Taking Instructions Training

Taking Instructions Training

This page gives you details of our Taking Instructions Training for junior lawyers. Junior lawyers, trainees and paralegals are required to take instructions from more senior lawyers. Being successfully delegated to is a skill which can be learnt and developed.

Challenges of being a junior lawyer

There are a number of challenges in being a junior lawyer, one of which is in the process of being given work. This workshop gives you ideas and tips on how to fastrack to becoming a useful member of the team.

Personality of the senior lawyer

Understanding the personality, or work style of your senior lawyers is critical to making sure you are delegated to successfully. We use our own model the ITD Work Styles Model to help make sense of this relationship.

  • ITD Work Styles Model.
  • Drivers of delegation.
  • Typical challenges for the senior lawyer.
  • Working with the different styles.
  • Practice scenarios.


The firm may well expect you to be assertive, but what does this mean for the junior lawyer? You don’t want to appear too pushy, but then you need to be fully briefed. This section helps you to become more assertive.

  • Assertion defined.
  • Questioning assertively.
  • What assertion is not.
  • Practice scenarios.


Asking senior lawyers questions can be daunting either during a delegation, or afterwards. This section gives you ideas on how to approach these situations:

  • Neutral positioning.
  • Pre-question statements.
  • Open & closed questions.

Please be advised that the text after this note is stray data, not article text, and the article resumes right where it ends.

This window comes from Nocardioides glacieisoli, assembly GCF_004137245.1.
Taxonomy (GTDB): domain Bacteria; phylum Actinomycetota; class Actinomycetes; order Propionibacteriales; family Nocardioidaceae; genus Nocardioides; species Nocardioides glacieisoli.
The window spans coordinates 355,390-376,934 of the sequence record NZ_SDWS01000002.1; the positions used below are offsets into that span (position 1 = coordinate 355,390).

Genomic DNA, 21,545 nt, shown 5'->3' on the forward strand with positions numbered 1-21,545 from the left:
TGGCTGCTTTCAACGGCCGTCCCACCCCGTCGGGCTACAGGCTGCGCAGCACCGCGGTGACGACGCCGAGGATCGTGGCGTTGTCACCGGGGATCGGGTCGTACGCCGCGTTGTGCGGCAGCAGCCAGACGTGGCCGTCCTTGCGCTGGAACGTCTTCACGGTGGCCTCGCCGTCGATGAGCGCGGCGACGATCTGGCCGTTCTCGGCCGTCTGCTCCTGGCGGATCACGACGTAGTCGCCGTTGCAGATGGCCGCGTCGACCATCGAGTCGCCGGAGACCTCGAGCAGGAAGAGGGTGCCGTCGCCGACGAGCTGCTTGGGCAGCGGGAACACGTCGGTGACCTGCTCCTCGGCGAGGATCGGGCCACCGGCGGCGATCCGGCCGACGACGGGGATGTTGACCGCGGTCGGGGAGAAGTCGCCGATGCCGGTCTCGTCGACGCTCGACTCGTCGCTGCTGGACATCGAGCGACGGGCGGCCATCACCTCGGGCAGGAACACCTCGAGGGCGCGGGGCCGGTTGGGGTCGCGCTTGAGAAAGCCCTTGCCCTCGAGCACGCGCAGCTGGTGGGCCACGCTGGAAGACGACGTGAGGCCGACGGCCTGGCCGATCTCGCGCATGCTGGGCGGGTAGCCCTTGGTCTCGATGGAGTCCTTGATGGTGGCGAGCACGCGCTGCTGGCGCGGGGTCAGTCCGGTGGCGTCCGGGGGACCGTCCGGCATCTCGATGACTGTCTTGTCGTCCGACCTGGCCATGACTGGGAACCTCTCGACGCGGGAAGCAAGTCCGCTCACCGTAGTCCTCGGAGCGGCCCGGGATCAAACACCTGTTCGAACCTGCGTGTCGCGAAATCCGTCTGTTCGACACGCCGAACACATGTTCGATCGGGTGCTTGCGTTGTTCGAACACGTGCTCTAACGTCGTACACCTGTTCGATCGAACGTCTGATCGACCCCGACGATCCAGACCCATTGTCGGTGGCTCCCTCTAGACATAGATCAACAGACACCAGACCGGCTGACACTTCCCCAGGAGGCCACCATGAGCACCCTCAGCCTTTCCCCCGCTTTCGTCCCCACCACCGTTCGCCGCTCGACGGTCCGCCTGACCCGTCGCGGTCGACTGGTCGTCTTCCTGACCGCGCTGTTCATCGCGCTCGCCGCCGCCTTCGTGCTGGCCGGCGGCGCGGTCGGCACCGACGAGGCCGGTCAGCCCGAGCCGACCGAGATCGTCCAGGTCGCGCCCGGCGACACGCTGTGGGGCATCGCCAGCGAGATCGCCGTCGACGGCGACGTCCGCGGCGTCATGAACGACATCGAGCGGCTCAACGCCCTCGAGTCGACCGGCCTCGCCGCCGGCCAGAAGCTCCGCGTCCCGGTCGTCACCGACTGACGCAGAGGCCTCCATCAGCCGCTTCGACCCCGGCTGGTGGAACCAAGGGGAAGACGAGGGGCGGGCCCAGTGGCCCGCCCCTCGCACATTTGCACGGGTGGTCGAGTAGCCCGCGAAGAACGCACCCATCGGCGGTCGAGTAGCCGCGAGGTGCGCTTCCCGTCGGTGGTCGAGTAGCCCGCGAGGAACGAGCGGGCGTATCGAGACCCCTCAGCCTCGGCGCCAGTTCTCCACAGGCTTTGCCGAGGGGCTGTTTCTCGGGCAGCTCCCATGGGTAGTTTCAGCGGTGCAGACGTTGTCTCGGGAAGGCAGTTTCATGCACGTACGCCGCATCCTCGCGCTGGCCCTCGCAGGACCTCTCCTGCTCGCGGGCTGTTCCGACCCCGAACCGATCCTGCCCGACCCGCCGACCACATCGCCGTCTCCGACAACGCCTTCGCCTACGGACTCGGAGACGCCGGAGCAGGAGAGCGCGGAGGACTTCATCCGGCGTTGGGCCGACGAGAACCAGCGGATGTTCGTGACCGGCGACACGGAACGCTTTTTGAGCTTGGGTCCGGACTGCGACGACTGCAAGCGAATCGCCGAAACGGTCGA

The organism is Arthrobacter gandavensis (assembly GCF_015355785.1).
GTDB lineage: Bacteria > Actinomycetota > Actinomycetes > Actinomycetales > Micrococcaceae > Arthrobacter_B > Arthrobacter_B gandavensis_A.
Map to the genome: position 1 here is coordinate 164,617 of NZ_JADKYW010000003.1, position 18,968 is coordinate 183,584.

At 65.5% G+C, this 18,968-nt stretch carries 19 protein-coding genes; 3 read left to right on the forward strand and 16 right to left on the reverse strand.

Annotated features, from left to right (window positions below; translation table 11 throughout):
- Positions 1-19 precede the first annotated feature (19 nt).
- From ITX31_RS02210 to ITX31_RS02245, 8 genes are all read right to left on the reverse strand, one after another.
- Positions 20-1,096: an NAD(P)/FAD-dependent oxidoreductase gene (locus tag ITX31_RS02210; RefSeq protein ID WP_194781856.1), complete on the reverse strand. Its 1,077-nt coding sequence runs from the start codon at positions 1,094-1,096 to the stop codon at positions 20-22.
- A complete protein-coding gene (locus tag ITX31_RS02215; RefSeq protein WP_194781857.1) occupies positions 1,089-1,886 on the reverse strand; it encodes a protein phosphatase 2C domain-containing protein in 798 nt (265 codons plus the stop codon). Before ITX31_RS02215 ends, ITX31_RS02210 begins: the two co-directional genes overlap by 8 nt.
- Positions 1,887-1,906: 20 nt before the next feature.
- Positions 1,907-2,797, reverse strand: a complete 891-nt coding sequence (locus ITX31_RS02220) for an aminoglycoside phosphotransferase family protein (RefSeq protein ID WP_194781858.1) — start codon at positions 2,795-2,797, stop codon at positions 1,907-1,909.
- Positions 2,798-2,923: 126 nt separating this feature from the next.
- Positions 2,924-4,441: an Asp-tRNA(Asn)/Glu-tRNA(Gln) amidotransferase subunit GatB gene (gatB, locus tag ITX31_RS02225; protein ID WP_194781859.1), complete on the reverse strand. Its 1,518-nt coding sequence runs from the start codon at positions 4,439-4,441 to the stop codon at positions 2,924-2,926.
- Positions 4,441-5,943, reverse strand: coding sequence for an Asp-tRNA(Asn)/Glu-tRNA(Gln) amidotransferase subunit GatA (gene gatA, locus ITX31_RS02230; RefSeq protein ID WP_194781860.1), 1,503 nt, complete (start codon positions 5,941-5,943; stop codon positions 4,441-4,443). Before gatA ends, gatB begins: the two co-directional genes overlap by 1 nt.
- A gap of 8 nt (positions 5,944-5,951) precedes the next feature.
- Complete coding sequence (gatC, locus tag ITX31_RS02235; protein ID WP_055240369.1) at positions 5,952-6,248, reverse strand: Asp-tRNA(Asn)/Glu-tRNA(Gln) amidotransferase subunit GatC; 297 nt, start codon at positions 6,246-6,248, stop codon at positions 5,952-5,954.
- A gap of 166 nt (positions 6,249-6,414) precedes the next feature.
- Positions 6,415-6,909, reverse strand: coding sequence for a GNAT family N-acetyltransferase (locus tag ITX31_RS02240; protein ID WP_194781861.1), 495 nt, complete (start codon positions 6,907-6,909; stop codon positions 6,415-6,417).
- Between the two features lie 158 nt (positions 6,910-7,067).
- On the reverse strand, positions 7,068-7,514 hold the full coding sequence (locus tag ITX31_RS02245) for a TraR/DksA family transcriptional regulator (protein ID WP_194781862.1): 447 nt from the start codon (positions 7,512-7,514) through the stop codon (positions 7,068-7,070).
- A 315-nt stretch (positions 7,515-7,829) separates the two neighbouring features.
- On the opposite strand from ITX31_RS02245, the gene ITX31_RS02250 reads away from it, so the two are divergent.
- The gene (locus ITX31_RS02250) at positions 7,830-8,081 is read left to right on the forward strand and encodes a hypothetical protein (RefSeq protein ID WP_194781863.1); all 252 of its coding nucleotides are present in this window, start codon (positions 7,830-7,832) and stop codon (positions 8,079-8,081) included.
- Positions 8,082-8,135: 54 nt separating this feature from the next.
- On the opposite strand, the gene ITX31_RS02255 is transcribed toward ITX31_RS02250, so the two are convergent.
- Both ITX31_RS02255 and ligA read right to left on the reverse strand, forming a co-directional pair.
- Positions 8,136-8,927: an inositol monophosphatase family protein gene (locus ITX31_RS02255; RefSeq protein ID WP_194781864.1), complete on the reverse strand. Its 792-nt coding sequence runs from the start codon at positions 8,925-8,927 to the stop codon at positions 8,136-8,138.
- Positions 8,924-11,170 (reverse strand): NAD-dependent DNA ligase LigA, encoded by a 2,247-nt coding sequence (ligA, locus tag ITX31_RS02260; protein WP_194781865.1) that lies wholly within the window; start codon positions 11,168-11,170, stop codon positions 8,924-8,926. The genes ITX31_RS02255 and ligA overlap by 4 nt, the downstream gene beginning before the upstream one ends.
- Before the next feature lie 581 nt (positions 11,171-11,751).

• Practice scenarios.

Challenges during the execution of a task

You will find that completion of a given task is not always what it seemed when you were first briefed. This section covers how to approach these situations.

  • Who to ask if you have questions.
  • Do what you can do.
  • Sources of help.

Taking Initiative & Adding Value

All senior lawyers will tell you that what they want more than anything when delegating, is for their junior lawyers to demonstrate initiative. We expore how to do this in the specific roles of the junior lawyers, whether this be graduate trainee, trainee, or paralegal.

  • How to take initiative.
  • Identifying specific tasks to take initiative on.
  • What to do when you see a potential task to take on.
  • Looking ahead.
  • Identifying tasks not specified in the delegated task.


Feedback is critical for learning and development. This section covers the challenges with feedback and how to deal with it:

  • How to take feedback.
  • How to ask for feedback.
  • Substantive v stylistic feedback.
  • Personality driven feedback.
  • Interpreting feedback.
  • Practice scenarios.

Taking Instructions Training details


This training can run from one hour, 90 minutes to three hours, depending on how much practice and role-play you want the participants to do. Two hours is often a good compromise.

Participant numbers

The smaller the number of participants the more each one can ask questions of the trainer. The larger the number the more it becomes a seminar. Up to 12 participants can work well.

Virtual or Live

Our taking instructions training can be either a virtual or in-person session.


The participants complete the ITD Work Styles Model which will give them a heads up on the personality factors that come into play in a delegation.

Post workshop

Each participant receives a pdf of the workbook used in the training.

Client Case Studies

Taking Instructions Training
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Assertiveness Training

Make an enquiry

Complete the form to get a proposal on this taking instructions training.

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